Wisconsin Assembly’s Partisan Election Investigation Frequently Destroyed Public Records

On Thursday, American Oversight returned to court in its ongoing lawsuit for public records from the Wisconsin Assembly’s partisan investigation of the 2020 election. During the hearing, Michael Gableman — the lawyer heading the inquiry — provided testimony indicating that requested records from the first months of the investigation had been frequently destroyed.

Dane County Circuit Court Judge Valerie Bailey-Rihn had previously held the Assembly and Speaker Robin Vos in contempt for failing to comply with a court order to turn over the documents. Bailey-Rihn lifted the remedial sanctions order during Thursday’s hearing, finding that there was nothing further the Assembly and Vos could do to cure their contempt. 

During the hearing, Gableman said he had frequently destroyed or disposed of records that he deemed not to be “helpful” to his inquiry, including notes that he took during trips to Arizona and election denier Mike Lindell’s “symposium” in South Dakota in August 2021. “Did I delete documents? Yes, I did,” Gableman said. 

The judge noted that Gableman appeared to have “disposed” of “anything that didn’t fit into his preordained view of what happened” during the 2020 election in Wisconsin.

Gableman also stated that a Yahoo email account he had used in the early months of the election review had been deleted by someone in the Assembly’s Office of Special Counsel, which was created for Gableman’s inquiry in late August. In an affidavit filed with the court on Wednesday, Gableman said that the personal cell phone he used at the beginning of the review had malfunctioned. Gableman testified that he had not consulted with computer experts about recovering the records and had arrived at those conclusions himself. 

Additionally, Gableman — who was drawing a taxpayer-funded $11,000 monthly salary — indicated that in July and August he did very little substantive work for the review. At that time, according to Gableman, he “did not have a very sophisticated or intricate understanding” of election processes, and most of his early work involved conducting research at a public library, where he said he took notes and printed articles. Gableman, who said he did not have a personal computer, did not retain those notes.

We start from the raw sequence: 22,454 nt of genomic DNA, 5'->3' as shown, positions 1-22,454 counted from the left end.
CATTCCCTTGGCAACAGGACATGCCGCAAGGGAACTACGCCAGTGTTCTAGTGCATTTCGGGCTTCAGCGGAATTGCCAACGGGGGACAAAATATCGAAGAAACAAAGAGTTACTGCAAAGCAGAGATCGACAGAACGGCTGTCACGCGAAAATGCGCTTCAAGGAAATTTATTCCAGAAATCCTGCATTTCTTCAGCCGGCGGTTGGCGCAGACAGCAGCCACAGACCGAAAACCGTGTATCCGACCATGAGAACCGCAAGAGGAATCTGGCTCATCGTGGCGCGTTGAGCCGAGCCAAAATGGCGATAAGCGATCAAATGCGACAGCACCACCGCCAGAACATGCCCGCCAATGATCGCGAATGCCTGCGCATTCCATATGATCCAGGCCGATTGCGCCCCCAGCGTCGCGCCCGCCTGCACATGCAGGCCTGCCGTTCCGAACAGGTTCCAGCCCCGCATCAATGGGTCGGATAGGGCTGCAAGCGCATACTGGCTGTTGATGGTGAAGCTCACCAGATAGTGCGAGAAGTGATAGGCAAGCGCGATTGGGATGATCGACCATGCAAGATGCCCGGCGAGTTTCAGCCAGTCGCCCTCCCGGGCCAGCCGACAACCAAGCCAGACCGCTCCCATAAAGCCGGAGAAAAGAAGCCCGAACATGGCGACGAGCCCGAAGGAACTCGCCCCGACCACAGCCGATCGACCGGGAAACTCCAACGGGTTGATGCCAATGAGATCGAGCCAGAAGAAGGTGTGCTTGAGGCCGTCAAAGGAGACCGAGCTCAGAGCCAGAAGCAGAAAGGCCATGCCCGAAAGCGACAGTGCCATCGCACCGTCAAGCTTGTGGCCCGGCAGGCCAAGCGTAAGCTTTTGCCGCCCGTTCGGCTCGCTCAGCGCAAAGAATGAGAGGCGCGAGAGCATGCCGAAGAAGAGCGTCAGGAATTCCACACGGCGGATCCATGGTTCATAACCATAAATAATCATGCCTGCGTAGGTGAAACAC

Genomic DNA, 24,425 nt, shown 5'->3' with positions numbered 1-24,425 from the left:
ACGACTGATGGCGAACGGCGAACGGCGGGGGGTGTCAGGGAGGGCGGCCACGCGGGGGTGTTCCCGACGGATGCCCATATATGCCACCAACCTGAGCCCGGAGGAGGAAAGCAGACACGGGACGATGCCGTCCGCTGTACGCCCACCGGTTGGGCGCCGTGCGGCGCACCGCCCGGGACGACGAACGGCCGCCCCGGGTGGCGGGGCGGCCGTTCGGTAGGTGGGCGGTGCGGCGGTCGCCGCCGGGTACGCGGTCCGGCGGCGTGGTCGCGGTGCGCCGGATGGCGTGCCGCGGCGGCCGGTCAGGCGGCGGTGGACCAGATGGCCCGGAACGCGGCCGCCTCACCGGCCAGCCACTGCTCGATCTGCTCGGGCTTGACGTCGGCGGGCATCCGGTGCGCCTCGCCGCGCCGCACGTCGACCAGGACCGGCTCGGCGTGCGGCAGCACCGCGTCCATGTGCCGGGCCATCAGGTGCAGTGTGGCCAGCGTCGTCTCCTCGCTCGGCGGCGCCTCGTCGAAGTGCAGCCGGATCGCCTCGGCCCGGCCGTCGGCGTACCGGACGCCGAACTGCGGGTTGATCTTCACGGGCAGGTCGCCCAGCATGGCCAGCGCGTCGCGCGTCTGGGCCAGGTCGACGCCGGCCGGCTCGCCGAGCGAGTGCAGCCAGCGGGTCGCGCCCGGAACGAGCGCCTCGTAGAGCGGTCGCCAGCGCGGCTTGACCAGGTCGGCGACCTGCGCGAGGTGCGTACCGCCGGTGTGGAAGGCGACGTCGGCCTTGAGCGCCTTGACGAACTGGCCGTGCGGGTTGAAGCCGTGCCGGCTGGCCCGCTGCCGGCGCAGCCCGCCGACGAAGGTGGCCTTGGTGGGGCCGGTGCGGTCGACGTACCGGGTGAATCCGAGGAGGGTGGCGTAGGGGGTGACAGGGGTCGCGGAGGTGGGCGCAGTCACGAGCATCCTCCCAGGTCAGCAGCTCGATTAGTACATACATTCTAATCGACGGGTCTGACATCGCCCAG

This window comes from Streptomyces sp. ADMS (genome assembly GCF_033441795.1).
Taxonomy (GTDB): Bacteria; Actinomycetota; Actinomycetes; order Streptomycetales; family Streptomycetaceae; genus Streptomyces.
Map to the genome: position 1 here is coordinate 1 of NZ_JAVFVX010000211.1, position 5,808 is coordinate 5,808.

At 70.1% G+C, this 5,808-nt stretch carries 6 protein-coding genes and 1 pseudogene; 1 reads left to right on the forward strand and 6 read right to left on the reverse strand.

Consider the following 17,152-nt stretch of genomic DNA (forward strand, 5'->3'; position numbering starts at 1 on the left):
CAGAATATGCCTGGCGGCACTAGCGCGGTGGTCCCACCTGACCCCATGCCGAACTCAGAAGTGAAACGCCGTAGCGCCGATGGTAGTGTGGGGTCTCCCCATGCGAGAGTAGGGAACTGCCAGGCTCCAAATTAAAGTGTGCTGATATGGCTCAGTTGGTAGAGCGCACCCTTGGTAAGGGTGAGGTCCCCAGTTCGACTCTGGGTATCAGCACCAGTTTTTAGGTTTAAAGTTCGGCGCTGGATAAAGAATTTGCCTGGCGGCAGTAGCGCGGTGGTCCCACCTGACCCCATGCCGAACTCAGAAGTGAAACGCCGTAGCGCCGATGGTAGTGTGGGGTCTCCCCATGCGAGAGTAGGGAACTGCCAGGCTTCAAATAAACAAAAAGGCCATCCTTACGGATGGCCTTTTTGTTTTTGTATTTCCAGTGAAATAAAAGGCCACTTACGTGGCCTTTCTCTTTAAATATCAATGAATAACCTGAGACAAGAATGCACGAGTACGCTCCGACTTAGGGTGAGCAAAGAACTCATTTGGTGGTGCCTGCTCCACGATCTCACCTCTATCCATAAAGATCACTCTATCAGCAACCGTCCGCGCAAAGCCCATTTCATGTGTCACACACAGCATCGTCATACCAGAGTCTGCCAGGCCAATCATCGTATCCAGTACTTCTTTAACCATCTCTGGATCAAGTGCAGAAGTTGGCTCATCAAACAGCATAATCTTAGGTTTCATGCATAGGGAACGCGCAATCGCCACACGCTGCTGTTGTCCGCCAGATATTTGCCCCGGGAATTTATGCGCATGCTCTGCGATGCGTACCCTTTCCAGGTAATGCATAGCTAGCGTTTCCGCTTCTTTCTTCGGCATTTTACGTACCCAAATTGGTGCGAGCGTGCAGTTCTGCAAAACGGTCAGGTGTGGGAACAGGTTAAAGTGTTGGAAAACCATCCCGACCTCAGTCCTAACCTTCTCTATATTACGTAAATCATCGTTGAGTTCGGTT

Bailey-Rihn remarked on certain contradictory aspects of Gableman’s testimony. For instance, American Oversight had previously uncovered expense and travel records from Gableman’s trip last August to visit the Arizona Senate’s discredited election “audit.” Those records clearly indicate that Gableman’s office submitted a reimbursement claim for hotel costs for five people. Confronted with those records today, he stated that only four people had taken part in the trip and was unable to explain why his office claimed reimbursement for a fifth. 

Thursday’s hearing was the most recent in a lawsuit American Oversight filed against the Wisconsin Assembly and Speaker Robin Vos in October 2021 to compel the release of public records related to the Assembly’s 2020 election probe, including communications and contracts with contractors. 

Earlier this month, during a hearing in another lawsuit brought by American Oversight against the Office of Special Counsel and the Assembly, Gableman refused to answer questions and accused the judge of failing to be a neutral arbiter. The court found OSC in contempt and ordered Gableman to prove OSC had adequately searched for and produced the requested records. Previously, in that same lawsuit, OSC had admitted in a letter that it “routinely deletes” records in its custody, prompting American Oversight to ask the court to bar OSC from deleting more records.

Following Thursday’s hearing, the court set a date for a future hearing to determine what punitive damages may be warranted for violations of Wisconsin’s open record laws.